Since Modi came to power in 2014, violence against India’s minorities has dramatically increased, and New Delhi has moved to strip many non-Hindus of protections. The country revoked the partial autonomy of Jammu and Kashmir—India’s only Muslim-majority state—and split the entity in half. It passed a law that could deprive millions of Muslims of their citizenship, and it has done conspicuously little to stop the killing of members of tribal minorities in India’s northeast.

So far, Sikhs have been spared the worst ethnonationalist measures. But this week’s incident suggests that they are no longer as exempt, and the reasons are not hard to fathom. Sikh farmers played a major role in forcing Modi to withdraw his agricultural-reform bills in 2021, one of his few political defeats. The prime minister may worry that, as his Hindu-nationalist project becomes more dominant, Sikhs could throw more obstacles in its path—or rekindle a separatist insurgency. He may have decided that the time has come to wage an open battle against the religion. But if he thought that doing so would preempt calls for secession, he miscalculated: Sikh activists across the world have already responded to Nijjar’s death with protests, some of them calling for the creation of Khalistan.

The killing has also antagonized Canada. But Ottawa’s anger is unlikely to trouble New Delhi. India has prohibited Jagmeet Singh—a Sikh Canadian politician and an outspoken defender of Sikh rights—from entering the country. (Singh now leads Canada’s third-largest political party.) India’s foreign minister has accused critics of the Modi government of colonialism and said that outsiders have no right to question India’s behavior. And India’s main Hindu-nationalist organization, to which Modi belongs, has called for the creation of Akhand Bharat: a greater India encompassing all or parts of Afghanistan, Bangladesh, Bhutan, Myanmar, Nepal, Pakistan, Sri Lanka, and Tibet. India unveiled a new Parliament building in May that featured a mural of Akhand Bharat. Three countries lodged complaints in response.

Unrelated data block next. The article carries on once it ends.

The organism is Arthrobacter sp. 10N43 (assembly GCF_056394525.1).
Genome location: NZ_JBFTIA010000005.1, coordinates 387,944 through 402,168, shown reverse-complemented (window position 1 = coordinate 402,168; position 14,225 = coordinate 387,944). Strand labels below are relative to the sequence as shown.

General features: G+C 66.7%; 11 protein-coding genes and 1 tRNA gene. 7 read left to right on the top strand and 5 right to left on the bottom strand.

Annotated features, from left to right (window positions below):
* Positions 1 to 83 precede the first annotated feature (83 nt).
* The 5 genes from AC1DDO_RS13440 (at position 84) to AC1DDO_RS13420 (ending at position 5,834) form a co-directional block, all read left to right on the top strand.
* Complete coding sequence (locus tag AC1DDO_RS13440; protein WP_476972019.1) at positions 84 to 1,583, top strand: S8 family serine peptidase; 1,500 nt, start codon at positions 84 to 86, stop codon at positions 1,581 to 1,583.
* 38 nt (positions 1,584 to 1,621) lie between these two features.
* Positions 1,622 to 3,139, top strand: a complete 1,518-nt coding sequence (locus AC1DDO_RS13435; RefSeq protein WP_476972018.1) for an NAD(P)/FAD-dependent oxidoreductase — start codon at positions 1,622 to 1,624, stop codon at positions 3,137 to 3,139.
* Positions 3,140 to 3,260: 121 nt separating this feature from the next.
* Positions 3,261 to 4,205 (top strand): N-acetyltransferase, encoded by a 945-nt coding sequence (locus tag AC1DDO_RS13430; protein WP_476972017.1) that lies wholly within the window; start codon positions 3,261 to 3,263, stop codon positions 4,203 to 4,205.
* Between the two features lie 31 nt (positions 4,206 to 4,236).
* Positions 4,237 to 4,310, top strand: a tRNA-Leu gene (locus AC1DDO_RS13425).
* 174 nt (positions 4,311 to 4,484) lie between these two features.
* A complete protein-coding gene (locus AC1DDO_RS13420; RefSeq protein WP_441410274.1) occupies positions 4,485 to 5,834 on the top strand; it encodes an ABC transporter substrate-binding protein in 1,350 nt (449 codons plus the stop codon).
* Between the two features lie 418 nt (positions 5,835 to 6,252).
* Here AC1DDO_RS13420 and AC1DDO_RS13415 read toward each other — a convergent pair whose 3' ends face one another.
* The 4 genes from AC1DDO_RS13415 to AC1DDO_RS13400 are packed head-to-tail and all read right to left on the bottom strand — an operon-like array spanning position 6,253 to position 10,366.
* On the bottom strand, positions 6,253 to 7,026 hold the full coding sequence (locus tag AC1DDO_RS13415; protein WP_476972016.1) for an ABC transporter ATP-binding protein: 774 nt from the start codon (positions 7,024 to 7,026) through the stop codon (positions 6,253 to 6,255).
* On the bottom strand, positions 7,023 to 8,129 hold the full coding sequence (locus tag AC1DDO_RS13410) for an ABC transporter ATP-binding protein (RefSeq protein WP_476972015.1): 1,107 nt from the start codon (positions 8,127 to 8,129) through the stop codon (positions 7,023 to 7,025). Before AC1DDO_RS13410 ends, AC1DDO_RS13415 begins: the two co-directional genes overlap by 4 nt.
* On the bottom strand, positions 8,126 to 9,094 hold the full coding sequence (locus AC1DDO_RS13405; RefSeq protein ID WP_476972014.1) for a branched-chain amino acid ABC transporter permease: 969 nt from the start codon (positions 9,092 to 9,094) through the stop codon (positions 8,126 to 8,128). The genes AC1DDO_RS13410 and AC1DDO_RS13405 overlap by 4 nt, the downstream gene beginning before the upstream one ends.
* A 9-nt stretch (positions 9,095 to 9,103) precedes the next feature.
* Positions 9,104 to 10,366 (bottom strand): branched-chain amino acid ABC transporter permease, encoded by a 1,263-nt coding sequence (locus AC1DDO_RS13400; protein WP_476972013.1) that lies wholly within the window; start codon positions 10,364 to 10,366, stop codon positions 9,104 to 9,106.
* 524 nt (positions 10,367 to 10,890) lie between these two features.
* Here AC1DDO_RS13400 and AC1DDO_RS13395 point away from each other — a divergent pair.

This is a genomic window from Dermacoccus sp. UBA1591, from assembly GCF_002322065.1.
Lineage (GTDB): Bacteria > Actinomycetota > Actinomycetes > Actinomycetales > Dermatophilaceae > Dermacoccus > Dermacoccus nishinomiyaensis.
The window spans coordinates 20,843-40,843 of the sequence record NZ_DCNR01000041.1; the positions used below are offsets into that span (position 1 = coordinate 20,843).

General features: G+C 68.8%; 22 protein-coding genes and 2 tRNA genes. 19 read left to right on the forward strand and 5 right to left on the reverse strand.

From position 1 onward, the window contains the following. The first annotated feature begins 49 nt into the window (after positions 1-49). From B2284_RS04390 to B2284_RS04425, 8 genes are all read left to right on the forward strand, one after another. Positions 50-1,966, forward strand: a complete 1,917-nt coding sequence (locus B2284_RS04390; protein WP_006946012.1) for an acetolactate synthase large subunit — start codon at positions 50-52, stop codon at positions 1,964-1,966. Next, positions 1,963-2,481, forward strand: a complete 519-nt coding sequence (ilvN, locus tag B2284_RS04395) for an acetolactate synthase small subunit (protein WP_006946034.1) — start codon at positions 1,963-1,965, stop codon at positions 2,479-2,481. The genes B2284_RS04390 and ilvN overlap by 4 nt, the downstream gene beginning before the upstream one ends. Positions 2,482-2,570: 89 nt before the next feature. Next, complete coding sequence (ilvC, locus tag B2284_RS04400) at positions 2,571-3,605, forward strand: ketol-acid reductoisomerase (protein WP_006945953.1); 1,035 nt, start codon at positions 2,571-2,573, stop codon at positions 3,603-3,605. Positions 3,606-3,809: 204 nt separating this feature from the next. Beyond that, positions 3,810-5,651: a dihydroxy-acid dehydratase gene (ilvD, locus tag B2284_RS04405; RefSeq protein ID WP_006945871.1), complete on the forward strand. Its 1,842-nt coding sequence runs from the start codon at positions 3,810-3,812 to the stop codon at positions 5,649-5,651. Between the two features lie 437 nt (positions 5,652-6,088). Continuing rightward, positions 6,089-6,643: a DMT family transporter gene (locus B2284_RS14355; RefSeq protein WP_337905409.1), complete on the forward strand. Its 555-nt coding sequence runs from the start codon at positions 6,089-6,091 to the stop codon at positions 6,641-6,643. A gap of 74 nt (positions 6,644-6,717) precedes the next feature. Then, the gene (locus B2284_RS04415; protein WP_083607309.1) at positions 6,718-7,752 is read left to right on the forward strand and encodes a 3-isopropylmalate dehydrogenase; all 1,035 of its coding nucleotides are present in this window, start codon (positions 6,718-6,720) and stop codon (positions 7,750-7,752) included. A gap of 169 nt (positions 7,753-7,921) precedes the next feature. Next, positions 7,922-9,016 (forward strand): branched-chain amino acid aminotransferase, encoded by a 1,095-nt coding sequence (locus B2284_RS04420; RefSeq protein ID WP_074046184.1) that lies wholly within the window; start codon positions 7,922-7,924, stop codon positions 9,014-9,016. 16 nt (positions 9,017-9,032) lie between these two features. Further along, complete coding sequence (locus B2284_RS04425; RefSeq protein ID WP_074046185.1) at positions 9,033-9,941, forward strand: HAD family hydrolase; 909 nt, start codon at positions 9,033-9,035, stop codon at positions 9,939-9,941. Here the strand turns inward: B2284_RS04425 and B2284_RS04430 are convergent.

So far, Washington has professed to be “deeply concerned” by Trudeau’s allegations but has issued no serious rebuke to India, at least in public. In fact, according to The Washington Post, Trudeau originally asked the United States and its other closest allies to jointly announce the Canadian findings, but was rebuffed. (The Canadian government denied the Post’s report.)

The silence might seem logical: The United States sees India as an essential partner in its competition with China, so it does not want to alienate New Delhi. But American policy makers don’t just refrain from criticizing India. They praise the country’s politics and repeatedly declare that New Delhi is a natural partner for Washington. They invited Modi to address a joint session of Congress, where the prime minister crowned India the “mother of democracy,” its ambitions guided by the notion of “one Earth, one family, one future.”

Trudeau’s claim, if true, should remind the United States that India is not, in fact, a natural friend. The Indian government is trying to create not a great, peaceful democracy but an avowedly Hindu power that dominates South Asia. It may work with America to constrain China, but that is because challenging Beijing is in India’s interests, not because India supports the West.